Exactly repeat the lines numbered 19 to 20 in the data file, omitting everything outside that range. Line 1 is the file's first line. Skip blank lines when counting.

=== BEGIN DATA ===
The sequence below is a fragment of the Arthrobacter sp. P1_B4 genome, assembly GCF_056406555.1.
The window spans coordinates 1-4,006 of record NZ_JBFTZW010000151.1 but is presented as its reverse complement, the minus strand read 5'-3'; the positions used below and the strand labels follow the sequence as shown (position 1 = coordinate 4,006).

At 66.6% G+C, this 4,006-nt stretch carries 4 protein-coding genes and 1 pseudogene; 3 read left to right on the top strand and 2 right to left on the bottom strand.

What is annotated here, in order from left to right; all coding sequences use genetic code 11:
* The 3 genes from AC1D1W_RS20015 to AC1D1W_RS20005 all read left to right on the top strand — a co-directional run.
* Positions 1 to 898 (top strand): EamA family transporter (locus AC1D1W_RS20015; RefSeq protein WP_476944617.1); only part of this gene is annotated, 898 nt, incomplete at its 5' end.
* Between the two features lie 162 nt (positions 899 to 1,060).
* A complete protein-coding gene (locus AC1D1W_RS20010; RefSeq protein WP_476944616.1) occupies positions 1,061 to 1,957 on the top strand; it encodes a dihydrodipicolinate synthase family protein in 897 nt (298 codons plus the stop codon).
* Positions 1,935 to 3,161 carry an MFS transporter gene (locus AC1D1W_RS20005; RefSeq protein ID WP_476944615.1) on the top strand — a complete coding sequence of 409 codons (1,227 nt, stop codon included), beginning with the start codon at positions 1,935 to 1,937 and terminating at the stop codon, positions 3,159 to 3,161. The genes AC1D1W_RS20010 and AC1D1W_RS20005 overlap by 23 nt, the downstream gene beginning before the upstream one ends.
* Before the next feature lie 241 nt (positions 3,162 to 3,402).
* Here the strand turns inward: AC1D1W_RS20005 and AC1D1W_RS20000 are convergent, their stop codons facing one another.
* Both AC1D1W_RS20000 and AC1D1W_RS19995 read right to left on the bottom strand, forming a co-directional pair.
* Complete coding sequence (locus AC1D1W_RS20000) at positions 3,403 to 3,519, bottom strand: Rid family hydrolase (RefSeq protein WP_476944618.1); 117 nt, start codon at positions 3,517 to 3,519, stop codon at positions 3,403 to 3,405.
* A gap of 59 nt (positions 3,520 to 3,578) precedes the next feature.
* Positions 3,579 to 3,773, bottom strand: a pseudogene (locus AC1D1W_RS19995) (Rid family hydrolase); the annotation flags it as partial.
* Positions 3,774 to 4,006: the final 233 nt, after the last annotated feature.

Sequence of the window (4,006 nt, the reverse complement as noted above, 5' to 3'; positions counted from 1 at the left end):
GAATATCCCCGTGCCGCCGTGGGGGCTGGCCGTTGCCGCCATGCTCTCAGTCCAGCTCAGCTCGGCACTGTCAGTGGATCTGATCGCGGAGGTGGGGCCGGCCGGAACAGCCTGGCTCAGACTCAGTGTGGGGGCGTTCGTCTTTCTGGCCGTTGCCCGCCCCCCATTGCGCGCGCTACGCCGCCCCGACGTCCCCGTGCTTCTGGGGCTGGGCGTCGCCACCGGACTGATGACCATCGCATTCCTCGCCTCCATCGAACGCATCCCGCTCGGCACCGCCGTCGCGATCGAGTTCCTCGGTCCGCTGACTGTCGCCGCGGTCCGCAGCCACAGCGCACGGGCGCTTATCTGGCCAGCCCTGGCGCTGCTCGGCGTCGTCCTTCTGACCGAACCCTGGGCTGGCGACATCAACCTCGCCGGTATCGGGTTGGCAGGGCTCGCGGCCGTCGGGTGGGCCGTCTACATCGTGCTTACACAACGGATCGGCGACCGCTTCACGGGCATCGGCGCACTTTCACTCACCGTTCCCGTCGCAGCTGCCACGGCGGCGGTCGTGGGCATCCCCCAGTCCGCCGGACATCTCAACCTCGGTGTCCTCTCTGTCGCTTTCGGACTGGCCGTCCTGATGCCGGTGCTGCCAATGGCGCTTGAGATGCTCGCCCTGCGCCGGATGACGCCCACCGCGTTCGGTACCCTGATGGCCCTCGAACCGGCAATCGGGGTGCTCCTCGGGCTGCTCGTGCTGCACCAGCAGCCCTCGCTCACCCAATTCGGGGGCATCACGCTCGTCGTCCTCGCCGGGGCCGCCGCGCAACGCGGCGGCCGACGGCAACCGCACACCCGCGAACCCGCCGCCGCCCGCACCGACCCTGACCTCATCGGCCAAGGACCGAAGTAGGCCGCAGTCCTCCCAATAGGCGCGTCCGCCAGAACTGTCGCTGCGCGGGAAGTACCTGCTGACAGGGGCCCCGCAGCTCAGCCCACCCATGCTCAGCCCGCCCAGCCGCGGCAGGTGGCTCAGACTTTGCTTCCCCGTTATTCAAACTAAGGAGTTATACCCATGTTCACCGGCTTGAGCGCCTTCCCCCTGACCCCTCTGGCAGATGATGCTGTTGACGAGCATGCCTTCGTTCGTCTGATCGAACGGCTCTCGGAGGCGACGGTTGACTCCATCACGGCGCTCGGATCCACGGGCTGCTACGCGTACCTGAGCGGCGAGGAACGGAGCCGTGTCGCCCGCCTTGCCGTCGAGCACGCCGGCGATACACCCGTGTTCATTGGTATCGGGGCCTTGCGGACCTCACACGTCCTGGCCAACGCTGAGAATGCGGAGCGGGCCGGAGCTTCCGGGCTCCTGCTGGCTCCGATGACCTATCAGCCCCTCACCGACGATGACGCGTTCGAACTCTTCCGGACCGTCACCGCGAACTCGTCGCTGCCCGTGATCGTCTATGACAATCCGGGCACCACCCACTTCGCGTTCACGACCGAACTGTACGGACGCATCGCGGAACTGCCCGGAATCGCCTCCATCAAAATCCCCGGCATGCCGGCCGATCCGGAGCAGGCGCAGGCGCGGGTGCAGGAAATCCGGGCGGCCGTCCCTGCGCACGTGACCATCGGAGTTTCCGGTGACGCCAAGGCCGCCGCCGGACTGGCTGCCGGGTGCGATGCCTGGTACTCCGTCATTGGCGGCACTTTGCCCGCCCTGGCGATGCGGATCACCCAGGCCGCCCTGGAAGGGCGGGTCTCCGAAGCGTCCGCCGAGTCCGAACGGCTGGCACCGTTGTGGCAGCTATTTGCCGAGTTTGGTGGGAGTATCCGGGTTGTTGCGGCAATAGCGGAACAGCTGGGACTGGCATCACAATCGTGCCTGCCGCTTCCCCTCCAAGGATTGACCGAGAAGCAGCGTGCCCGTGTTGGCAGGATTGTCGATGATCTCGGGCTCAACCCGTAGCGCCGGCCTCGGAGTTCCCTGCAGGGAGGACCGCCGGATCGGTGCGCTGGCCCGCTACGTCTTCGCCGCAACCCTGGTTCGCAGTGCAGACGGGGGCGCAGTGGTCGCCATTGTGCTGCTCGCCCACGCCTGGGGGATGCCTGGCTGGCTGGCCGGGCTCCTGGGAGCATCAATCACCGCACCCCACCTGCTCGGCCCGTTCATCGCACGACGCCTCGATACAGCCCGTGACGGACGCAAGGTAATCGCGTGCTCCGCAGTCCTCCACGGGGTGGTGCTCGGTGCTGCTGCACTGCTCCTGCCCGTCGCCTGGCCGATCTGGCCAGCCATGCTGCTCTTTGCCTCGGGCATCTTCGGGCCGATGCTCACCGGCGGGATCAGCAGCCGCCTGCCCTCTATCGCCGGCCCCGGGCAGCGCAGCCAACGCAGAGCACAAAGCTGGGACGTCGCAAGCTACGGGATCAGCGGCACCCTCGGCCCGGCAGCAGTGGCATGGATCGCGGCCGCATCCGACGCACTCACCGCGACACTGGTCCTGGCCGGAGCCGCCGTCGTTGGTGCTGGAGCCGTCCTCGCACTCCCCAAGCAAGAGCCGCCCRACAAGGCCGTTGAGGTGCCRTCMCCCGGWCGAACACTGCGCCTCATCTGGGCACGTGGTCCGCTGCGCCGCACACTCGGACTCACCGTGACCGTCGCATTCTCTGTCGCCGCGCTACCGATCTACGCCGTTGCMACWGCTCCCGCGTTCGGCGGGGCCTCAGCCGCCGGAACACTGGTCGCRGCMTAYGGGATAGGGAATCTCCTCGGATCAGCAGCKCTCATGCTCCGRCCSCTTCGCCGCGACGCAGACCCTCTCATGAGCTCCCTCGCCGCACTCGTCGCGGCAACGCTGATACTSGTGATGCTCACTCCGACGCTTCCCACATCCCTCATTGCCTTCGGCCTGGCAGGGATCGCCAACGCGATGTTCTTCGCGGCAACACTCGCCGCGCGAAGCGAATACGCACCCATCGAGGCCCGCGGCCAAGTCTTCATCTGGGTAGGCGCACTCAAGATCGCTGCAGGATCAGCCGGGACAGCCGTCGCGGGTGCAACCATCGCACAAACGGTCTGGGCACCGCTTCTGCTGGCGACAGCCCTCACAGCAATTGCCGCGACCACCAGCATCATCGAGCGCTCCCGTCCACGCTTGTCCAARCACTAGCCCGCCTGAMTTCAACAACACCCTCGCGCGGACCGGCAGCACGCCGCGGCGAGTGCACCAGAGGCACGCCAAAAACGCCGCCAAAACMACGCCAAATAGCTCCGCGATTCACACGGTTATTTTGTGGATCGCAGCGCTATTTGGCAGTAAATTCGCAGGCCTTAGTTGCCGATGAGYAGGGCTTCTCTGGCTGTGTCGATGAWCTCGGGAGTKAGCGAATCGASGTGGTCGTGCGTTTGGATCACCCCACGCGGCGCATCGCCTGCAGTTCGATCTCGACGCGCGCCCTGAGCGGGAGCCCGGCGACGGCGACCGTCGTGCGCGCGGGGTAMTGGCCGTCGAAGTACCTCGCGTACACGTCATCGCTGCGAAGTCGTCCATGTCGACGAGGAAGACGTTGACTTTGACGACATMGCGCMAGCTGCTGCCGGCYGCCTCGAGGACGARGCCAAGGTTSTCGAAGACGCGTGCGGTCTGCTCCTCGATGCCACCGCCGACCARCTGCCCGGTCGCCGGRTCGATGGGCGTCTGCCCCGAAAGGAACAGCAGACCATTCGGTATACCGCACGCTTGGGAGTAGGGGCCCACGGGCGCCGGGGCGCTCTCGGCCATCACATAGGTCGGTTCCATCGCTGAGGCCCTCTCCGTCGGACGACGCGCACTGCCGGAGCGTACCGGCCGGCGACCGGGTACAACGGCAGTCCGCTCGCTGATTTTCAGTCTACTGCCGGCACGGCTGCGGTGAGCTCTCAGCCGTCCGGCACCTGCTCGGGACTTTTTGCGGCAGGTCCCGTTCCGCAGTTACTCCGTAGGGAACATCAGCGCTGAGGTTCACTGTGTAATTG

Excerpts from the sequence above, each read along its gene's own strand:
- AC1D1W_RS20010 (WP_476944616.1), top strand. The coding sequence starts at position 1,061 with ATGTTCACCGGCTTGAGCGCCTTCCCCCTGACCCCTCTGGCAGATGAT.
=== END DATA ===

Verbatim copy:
Excerpts from the sequence above, each read along its gene's own strand:
- AC1D1W_RS20010 (WP_476944616.1), top strand. The coding sequence starts at position 1,061 with ATGTTCACCGGCTTGAGCGCCTTCCCCCTGACCCCTCTGGCAGATGAT.